Five candidates seek to oust Woods as Georgia school superintendent

State school superintendents from, left to right, (top row): Republican John Barge, Democrat Jaha Howard, and Democrat James Morrow, Jr. Bottom row: Democrat Alisha Thomas Searcy, Democrat Currey Hitchens, and Georgia State School Superintendent Richard Woods, a Republican is running for reelection. (Handout)

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State school superintendents from, left to right, (top row): Republican John Barge, Democrat Jaha Howard, and Democrat James Morrow, Jr. Bottom row: Democrat Alisha Thomas Searcy, Democrat Currey Hitchens, and Georgia State School Superintendent Richard Woods, a Republican is running for reelection. (Handout)

Five challengers aim to topple Georgia’s two-term state school superintendent and seize control of the Department of Education during a turbulent time for teachers.

Richard Woods, a Republican, has held the office for eight years and wants another four. He will face predecessor John Barge in the May primary. Four Democratic candidates are also vying for the position.

Most of the candidates are talking about the culture war issues that have dominated educational policy recently. Book banning, critical race theory, mask mandates and other controversial school topics addressed during the legislative session.

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But several of the issues these candidates are talking about are timeless, such as public school funding, poor academic outcomes and a shrinking teacher pool.

Woods, a former teacher and school administrator from rural Georgia, supported GOP bills that would limit how teachers discuss race, let sports associations decide on transgender student participation, amend the process for removing books and affirm rights to see instructional materials. He said his education department’s implementation will ensure uniformity.

“It will put in place processes that will unite us as a state so it’s not so much Wild West out there,” Woods said.

Barge, the other Republican in the race who opted to run for governor rather than reelection in 2014, says the Legislature didn’t go far enough. He said he wants his old job back because of parent allegations about obscene materials in schools and because of transgender policies.

“Who is going to make a stand to make sure that children are being educated and not indoctrinated?” he asked.

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GOP lawmakers saw the potential of these issues last year. The Georgia General Assembly convened two months after Glenn Youngkin won the Virginia governor’s office by courting parents opposed to COVID-19 safety measures, critical race theory and school books they deemed obscene.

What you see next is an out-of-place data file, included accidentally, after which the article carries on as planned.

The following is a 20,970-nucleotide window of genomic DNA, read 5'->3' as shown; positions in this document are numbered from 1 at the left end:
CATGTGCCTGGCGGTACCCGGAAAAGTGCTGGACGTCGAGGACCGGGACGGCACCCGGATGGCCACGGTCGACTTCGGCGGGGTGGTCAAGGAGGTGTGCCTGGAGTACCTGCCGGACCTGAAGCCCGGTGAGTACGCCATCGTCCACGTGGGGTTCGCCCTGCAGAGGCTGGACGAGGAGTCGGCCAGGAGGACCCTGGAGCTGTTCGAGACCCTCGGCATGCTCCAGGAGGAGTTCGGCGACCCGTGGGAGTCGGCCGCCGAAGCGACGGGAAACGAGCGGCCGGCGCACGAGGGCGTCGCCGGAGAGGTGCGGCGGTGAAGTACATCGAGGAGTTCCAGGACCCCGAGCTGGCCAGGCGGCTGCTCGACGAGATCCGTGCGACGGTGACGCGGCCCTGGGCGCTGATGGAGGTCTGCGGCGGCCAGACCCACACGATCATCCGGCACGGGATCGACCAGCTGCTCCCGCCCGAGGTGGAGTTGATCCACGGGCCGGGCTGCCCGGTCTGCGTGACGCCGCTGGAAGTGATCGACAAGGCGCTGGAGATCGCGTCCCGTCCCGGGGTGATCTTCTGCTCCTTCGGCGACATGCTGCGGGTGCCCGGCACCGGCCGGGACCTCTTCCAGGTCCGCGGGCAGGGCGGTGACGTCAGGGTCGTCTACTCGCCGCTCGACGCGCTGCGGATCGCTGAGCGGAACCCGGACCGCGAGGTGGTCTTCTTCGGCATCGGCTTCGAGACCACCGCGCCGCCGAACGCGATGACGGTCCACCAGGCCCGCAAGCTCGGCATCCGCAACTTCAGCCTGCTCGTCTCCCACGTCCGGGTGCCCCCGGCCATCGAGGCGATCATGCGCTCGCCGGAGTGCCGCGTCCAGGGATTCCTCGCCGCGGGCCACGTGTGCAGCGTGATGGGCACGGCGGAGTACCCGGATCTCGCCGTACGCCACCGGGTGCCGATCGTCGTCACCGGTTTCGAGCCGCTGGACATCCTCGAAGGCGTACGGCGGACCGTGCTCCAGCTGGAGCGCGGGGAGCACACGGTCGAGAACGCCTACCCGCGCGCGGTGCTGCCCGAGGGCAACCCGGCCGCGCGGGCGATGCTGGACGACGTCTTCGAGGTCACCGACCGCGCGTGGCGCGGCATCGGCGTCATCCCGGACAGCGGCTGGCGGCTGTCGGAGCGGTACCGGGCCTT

Atlanta lawyer Currey Hitchens and Dr. Jaha Howard, a pediatric dentist elected to the Cobb County school board, said they were inspired to run, in part, in reaction to this political movement.

Hitchens, who recently left the Atlanta Legal Aid Society, said she read a book parents have attempted to ban from schools. “It’s about police violence against teenage kids, but that’s something that happens,” she said. “Things that happen are sometimes divisive but we still have to learn about them.”

She was referring to adopted state legislation that defines nine “divisive concepts” prohibited in classrooms. They involve generalizations, like saying one race is inherently superior or America is fundamentally racist.

Howard said Woods follows his party’s lead. Howard said he would push for more funding and call attention to problems like low literacy rates.

“So here we have somebody who’s touting all this educational experience, but when you get into a room of political sharks, he’s folding like a lawn chair,” Howard said.

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Alisha Thomas Searcy, a former Democratic state representative from Austell and charter school operator, ran for state superintendent eight years ago. She said she was inspired to run this time in part by “the ugliness of politics.” But she was more interested in school funding and teacher recruitment and retention. She thinks the state should be doing more to innovate.

“The pandemic should have been an opportunity to rethink, reimagine public education, and it appears that the desire is just to go back to quote-unquote normal,” Thomas Searcy said.

James Morrow Jr. coaches soccer and flag football in a Clayton County high school. The former social studies teacher is concerned about student violence and said schools need more police officers and stricter discipline.

“We’ve got to take drastic measures to get it done,” Morrow said. “Because we’re going to lose a lot of these kids, man, because they’re just pushing them through. They barely can read.”